Therapeutic Focus

Lower Back Pain (LBP) is a highly prevalent condition (60 to 80% adults). Current treatments for IDD/DDD are invasive, costly, and marginally effective.

A healthy normal disc has a water-rich, gelatinous central portion called the nucleus pulposus that allows it to absorb spinal stress. Excessive pressure or injuries to the disc can cause the annulus to tear. The annulus is generally the first portion of the disc to be injured. Small tears in the ligament material of the annulus heal as scar tissue and are not as strong as normal ligament tissue. With additional injuries, the annulus becomes weaker over time as more scar tissue forms. As a result, the nuclear material may extrude from its central location, creating pressure on parts of the annulus that are pain-sensitive. When this occurs, it can lead to well-documented disc pathology that is one of the primary causes for back pain.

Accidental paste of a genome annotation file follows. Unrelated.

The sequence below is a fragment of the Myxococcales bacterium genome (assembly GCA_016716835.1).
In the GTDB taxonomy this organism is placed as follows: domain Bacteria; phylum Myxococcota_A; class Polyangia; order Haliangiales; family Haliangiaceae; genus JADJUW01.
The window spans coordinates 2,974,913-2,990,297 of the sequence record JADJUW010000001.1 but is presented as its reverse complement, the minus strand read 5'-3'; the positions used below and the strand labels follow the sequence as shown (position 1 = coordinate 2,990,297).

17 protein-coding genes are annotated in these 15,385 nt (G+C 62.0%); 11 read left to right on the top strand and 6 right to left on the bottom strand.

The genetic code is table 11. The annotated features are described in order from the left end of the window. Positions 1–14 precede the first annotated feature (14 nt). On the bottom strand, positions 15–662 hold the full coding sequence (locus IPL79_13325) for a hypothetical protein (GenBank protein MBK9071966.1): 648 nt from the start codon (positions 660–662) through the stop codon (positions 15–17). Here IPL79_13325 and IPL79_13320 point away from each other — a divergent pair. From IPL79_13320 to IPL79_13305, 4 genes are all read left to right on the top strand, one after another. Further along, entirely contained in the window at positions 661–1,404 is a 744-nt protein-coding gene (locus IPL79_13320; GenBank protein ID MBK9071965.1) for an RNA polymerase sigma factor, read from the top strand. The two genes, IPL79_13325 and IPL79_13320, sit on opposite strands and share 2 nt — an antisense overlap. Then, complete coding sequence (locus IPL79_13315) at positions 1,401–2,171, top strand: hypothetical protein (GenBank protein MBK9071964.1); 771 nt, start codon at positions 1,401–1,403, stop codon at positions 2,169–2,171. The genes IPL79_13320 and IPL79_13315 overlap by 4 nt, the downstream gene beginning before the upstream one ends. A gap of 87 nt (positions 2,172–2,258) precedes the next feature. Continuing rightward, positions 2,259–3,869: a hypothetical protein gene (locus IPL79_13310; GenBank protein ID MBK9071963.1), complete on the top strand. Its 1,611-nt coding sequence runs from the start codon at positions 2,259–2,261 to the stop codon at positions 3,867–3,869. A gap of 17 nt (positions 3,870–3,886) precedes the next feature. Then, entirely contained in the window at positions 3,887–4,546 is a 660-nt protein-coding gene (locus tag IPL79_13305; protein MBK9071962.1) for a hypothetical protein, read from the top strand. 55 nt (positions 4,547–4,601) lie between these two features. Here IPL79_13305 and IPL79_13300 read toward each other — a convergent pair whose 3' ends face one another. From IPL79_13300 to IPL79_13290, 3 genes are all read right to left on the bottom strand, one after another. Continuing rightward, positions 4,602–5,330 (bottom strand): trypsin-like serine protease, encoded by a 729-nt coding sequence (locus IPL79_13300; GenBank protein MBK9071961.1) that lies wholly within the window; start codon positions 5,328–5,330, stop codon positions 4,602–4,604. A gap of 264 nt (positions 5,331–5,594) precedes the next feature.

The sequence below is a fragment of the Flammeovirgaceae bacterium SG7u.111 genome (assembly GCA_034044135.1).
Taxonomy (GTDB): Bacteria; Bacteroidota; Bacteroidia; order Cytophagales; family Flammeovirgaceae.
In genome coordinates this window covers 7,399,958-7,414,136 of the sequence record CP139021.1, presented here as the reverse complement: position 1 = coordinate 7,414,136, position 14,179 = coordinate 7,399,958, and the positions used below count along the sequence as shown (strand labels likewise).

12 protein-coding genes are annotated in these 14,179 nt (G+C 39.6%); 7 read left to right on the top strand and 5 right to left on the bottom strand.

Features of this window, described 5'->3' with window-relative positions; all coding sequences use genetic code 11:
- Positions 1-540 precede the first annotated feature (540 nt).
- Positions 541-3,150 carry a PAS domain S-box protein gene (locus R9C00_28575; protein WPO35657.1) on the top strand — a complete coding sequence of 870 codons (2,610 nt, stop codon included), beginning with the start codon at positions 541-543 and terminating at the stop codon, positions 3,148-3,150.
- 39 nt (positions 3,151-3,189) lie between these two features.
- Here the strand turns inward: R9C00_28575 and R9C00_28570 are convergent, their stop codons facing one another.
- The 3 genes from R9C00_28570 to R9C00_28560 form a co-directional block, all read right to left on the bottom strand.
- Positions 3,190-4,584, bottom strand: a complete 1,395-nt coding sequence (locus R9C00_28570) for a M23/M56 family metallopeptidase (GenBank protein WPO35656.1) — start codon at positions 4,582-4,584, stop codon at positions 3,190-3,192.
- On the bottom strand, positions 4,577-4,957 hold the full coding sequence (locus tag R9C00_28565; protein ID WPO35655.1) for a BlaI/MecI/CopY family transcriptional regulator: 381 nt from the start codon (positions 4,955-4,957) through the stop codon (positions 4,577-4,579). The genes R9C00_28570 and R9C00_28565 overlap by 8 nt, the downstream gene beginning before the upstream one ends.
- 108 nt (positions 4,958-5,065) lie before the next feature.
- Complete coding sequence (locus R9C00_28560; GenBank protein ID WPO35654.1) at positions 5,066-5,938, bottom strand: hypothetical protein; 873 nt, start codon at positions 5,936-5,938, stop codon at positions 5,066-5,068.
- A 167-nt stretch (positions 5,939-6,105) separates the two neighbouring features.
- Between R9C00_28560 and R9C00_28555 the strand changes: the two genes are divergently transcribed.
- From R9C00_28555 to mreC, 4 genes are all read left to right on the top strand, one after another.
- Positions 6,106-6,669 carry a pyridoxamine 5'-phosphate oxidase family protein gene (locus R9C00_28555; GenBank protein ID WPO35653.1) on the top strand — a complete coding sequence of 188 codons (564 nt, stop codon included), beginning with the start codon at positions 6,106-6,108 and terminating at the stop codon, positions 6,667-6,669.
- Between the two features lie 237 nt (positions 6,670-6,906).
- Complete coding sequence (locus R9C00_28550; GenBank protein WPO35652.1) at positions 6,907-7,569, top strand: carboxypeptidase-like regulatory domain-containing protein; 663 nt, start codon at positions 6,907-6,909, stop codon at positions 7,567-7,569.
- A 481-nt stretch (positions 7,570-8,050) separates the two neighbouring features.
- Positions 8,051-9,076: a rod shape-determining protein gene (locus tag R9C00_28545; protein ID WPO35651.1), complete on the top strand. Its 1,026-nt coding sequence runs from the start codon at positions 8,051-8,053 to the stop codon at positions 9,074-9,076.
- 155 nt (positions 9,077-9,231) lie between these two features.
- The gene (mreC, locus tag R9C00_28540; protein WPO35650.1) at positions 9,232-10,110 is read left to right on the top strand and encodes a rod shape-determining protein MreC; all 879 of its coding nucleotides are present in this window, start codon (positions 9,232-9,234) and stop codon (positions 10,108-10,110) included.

Diagnosis of Discogenic Pain with Provocation Discography

Discogenic pain due to internal disc derangement can only be diagnosed definitively with discography. A noninvasive diagnostic X-ray may show a decrease in the height of space between vertebrae, but will not detect a torn disc. Magnetic resonance imaging (MRI) allows a more direct visualization of the disc. On MRI, a hydrated and healthy disc will appear white while a disc that is degenerated due to water loss will appear darker. However, a dark disc on MRI does not necessarily mean that it is a pain generator. A disc defect may appear as a bulge, or may produce a negative or equivocal MRI. Certain cases of internal disc disruption or IDD (i.e., tears in the annulus) can be identified on MRI by a signal of high intensity in the posterior annulus. Morphologically, this high intensity zone (HIZ) appears on sagittal section as nuclear material running circumferentially in the posterior annulus. Presence of the HIZ has been found to correlate strongly with symptomatic annular fissures on discography. Although MRI is a well-established diagnostic modality in patients with suspected disc lesions, it is accepted that many abnormal discs on MRI are not symptomatic and discs that appear normal on MRI have been shown to be abnormal on discography.